We are a commune of inquiring, skeptical, politically centrist, capitalist, anglophile, traditionalist New England Yankee humans, humanoids, and animals with many interests beyond and above politics. Each of us has had a high-school education (or GED), but all had ADD so didn't pay attention very well, especially the dogs. Each one of us does "try my best to be just like I am," and none of us enjoys working for others, including for Maggie, from whom we receive neither a nickel nor a dime. Freedom from nags, cranks, government, do-gooders, control-freaks and idiots is all that we ask for.
During the 1700s and 1800s the Brits scoured the planet to find cool places to visit (or to make money). Amelia Edwards was one of them, and she wrote about it. It was the era when, if you saw a couple of ladies riding side-saddle in the desert or the mountains, the natives would think "They must be English."
British writer and Egyptologist AMELIA EDWARDS (1831-1892) was a published writer by age seven. Among her books most beloved by readers past and present are the novels Barbara's History (1864) and Lord Brackenbury (1880), and the travelogue A Thousand Miles Up the Nile (1877).
American author Barbara Mertz, who has a PH.D. in Egyptology from the University of Chicago and who writes under the noms de plumes of Elizabeth Peters and Barbara Michaels, has in part based her heroine, Amelia Peabody, on Amelia Edwards. Amelia Peabody, or 'Peabody' as her husband Emerson affectionately calls her, is the heroine of a series of novels about 'digs' in Egypt around the turn of the 19th century -- fun thrillers with totally accurate insights into the archeological and political life of that time. If any of you have girl children [or even girl adults who like mysteries] this whole series is a delight -- keepers, all of them, to be read and reread when one wants a relief from the all-too-Gothic realities of today's politics, which include such strange and horrifying creatures as the Squeaker of the House and her excesses.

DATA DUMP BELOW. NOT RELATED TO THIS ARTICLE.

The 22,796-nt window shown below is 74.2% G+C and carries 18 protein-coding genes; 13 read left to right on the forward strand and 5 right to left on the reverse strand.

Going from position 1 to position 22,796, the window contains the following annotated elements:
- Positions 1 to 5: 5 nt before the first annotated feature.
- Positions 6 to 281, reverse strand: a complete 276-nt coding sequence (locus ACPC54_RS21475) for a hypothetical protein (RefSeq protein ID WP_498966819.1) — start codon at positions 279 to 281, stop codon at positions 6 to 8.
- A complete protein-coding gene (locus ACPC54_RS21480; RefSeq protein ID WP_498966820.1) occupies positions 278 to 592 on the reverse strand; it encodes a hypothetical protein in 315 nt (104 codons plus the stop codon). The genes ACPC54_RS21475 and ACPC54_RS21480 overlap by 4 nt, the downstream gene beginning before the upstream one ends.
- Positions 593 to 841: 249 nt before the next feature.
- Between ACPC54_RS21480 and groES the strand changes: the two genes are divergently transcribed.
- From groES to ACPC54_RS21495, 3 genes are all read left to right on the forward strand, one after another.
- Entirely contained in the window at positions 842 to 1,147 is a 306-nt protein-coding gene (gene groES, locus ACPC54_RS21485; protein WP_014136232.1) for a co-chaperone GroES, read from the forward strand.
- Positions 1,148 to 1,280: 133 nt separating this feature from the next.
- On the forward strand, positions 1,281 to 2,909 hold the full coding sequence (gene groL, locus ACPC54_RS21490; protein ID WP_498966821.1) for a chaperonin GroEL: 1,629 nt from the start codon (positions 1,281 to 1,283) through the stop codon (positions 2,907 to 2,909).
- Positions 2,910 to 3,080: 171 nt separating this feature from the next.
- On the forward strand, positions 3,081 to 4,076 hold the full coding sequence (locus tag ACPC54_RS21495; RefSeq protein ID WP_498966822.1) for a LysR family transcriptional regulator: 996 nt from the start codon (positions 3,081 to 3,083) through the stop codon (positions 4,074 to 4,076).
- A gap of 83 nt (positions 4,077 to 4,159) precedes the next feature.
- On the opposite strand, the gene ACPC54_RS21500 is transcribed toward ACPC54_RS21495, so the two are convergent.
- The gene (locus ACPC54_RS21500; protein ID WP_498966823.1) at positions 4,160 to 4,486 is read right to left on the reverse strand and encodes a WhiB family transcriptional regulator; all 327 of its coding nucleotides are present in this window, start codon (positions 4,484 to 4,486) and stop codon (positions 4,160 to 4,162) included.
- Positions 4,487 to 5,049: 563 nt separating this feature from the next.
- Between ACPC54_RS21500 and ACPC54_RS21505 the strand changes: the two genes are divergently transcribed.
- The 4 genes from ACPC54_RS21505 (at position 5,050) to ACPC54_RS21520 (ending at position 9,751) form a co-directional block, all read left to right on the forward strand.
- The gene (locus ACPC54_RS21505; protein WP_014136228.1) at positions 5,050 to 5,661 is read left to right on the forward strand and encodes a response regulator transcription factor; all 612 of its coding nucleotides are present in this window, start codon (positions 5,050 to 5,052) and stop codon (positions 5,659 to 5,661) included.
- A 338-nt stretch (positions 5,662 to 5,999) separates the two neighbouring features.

As a lover of mysteries, especially older ones, I had to immediately search for Amelia Edward's books.
(Thanks for the introduction to Elizabeth Peters too, Maryanne).
Another favorite author of mine is Ralph McInerney, and I was sorry to hear that he just died at age 81. I have his "formula" for writing a good story taped to the inside of my desk door.